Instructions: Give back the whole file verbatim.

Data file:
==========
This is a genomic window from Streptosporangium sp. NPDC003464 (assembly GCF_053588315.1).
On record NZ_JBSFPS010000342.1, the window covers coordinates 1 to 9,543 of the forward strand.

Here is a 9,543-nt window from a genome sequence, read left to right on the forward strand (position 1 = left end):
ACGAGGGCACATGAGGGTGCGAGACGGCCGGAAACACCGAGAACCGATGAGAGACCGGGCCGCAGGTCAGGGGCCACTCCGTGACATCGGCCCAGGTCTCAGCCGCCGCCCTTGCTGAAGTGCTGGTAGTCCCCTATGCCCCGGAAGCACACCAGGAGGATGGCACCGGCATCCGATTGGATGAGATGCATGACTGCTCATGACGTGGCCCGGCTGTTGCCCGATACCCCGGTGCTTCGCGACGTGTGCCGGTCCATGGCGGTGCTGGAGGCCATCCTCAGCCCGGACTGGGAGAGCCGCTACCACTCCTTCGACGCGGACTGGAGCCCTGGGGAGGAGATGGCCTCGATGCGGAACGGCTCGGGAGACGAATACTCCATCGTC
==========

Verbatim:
This is a genomic window from Streptosporangium sp. NPDC003464 (assembly GCF_053588315.1).
On record NZ_JBSFPS010000342.1, the window covers coordinates 1 to 9,543 of the forward strand.

Here is a 9,543-nt window from a genome sequence, read left to right on the forward strand (position 1 = left end):
ACGAGGGCACATGAGGGTGCGAGACGGCCGGAAACACCGAGAACCGATGAGAGACCGGGCCGCAGGTCAGGGGCCACTCCGTGACATCGGCCCAGGTCTCAGCCGCCGCCCTTGCTGAAGTGCTGGTAGTCCCCTATGCCCCGGAAGCACACCAGGAGGATGGCACCGGCATCCGATTGGATGAGATGCATGACTGCTCATGACGTGGCCCGGCTGTTGCCCGATACCCCGGTGCTTCGCGACGTGTGCCGGTCCATGGCGGTGCTGGAGGCCATCCTCAGCCCGGACTGGGAGAGCCGCTACCACTCCTTCGACGCGGACTGGAGCCCTGGGGAGGAGATGGCCTCGATGCGGAACGGCTCGGGAGACGAATACTCCATCGTC